Fighting Lung Cancer
A lung cancer investigator earns more than three hundred thousand dollars from the National Recovery Act.
Aired August 24, 2009
2 minutes 3.7 MB) | Download mp3
A lung cancer investigator earns more than three hundred thousand dollars from the National Recovery Act. From the University of Kansas, this is Research Matters. I'm Brendan Lynch.
Emily Scott always has worried about smokers' health. As a girl, the assistant professor of medicinal chemistry at the University of Kansas would hide her grandfather's cigarettes.
Scott: "He was a very heavy smoker. And when I was a young child, I knew from school and my parents that smoking was not a good thing and I loved my grandfather. So I would visit him and I would steal all the cigarettes I could find and either flush them down the toilet or hide them in the doghouse. And the dog would get really sick because he was eating the cigarettes."
Today, Scott continues her fight against disease caused by smoking - and her innovative research has been rewarded with a grant from the American Recovery and Reinvestment Act. The award supports use of nuclear magnetic resonance to see how cytochrome P450 enzymes work to cause lung cancer in smokers.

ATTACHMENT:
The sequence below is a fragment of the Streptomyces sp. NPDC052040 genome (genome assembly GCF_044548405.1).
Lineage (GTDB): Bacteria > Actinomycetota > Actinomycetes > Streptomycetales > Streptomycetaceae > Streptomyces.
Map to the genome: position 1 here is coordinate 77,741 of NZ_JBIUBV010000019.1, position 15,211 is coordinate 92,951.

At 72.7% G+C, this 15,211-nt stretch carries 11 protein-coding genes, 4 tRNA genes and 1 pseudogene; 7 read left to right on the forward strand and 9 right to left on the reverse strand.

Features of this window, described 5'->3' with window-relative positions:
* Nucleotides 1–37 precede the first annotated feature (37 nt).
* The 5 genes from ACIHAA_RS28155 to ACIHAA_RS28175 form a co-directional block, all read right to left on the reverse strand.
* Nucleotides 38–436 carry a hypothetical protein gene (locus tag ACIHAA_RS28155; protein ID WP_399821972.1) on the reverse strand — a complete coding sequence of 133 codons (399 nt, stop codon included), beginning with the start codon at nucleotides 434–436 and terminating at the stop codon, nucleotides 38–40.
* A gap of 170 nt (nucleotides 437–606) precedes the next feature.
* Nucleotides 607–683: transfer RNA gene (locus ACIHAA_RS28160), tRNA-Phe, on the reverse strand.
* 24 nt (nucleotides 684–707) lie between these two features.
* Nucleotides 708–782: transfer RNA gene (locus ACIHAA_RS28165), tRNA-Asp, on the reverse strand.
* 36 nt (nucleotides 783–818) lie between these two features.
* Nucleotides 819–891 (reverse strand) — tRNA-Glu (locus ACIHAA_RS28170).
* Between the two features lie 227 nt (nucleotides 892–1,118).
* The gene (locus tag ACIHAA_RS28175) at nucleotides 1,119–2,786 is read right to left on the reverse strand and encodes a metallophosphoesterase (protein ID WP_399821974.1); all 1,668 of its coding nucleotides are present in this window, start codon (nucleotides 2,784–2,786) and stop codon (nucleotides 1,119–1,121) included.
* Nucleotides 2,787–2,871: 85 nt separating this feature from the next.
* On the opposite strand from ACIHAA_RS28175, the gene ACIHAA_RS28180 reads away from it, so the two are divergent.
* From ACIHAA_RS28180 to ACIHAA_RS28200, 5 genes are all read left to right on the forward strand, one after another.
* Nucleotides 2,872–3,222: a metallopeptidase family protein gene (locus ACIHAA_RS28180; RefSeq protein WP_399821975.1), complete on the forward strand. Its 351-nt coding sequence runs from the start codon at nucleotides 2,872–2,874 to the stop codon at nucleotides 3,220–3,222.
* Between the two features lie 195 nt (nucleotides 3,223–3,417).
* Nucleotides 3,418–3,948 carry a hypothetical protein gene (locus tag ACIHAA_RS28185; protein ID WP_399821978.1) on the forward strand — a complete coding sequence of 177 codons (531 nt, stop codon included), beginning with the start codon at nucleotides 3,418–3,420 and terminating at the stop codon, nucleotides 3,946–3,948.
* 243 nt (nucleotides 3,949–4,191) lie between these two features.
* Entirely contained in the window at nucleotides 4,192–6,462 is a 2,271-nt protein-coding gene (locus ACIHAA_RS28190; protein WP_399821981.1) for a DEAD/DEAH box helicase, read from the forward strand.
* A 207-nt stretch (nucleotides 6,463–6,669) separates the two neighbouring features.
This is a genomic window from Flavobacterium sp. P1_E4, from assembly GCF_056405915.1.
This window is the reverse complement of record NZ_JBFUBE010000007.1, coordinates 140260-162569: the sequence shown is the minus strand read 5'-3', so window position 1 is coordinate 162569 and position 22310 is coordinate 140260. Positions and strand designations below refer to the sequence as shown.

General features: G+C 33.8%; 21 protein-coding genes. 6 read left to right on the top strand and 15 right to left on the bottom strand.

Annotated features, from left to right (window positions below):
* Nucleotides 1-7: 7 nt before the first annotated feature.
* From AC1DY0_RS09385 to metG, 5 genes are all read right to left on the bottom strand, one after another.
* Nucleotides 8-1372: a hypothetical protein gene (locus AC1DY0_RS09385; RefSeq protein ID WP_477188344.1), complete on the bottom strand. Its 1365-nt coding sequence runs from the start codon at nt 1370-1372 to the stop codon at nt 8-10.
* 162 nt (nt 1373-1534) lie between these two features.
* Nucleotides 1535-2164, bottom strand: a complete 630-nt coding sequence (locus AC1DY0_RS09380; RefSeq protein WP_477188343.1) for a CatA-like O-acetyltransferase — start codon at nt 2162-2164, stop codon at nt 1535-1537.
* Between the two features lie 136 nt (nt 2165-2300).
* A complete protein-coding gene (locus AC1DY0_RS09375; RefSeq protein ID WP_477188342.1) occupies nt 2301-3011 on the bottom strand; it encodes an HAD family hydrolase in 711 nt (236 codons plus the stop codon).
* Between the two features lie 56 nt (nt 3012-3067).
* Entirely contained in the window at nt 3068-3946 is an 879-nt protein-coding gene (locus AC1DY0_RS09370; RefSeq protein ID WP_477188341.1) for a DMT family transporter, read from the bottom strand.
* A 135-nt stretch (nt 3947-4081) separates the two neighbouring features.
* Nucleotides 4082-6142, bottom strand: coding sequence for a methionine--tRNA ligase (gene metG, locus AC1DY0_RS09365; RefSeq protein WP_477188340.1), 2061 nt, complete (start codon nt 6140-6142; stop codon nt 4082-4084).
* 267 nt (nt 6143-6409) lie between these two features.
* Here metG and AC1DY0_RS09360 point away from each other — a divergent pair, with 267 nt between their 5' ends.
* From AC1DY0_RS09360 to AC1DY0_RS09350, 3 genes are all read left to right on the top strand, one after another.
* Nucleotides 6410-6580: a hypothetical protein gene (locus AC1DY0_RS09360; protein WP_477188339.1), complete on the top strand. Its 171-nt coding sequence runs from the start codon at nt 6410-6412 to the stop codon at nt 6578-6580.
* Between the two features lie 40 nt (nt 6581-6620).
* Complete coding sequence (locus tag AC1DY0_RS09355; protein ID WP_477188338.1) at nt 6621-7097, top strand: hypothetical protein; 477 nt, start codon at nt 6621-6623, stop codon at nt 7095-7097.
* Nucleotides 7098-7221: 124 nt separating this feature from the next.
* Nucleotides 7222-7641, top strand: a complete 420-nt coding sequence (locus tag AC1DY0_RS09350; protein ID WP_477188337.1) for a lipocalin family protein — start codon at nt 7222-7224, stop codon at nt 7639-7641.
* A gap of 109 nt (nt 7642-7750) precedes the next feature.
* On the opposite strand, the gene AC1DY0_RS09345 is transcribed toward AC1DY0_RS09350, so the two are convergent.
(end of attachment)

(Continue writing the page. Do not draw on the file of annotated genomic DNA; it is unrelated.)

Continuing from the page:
Scott: "To understand how these enzymes work and how they bind differently shaped chemicals, what we've been doing is using a technique called x-ray crystallography, where we use e-rays and particle accelerators and crystals of the enzyme in order to get what is essentially a 'before' snapshot - before the chemical is bound - and an 'after' snapshot - after the chemical is bound. And the new technique we're using - NMR, nuclear magnetic resonance - will enable us to essentially generate a video of what happens to the small molecule."
On top of scientific progress, the Federal government sees jobs resulting from Scott's work. Richard Okita oversees her grant at the National Institute of General Medical Sciences, part of the National Institutes of Health.
Okita: "This is an excellent example of the Recovery Act enabling a collaboration that will accelerate research on a metabolic enzyme that has been linked to human lung cancers. By collaborating with an expert in NMR spectroscopy, Scott will be able to get a closer look at cytochrome P450 2A13's structure, bringing her closer to finding new anti-cancer agents. The funding will also go toward hiring additional researchers - another goal of the Recovery Act."
For more on Emily Scott, log onto Research Matters dot K-U dot E-D-U. For the University if Kansas, I'm Brendan Lynch.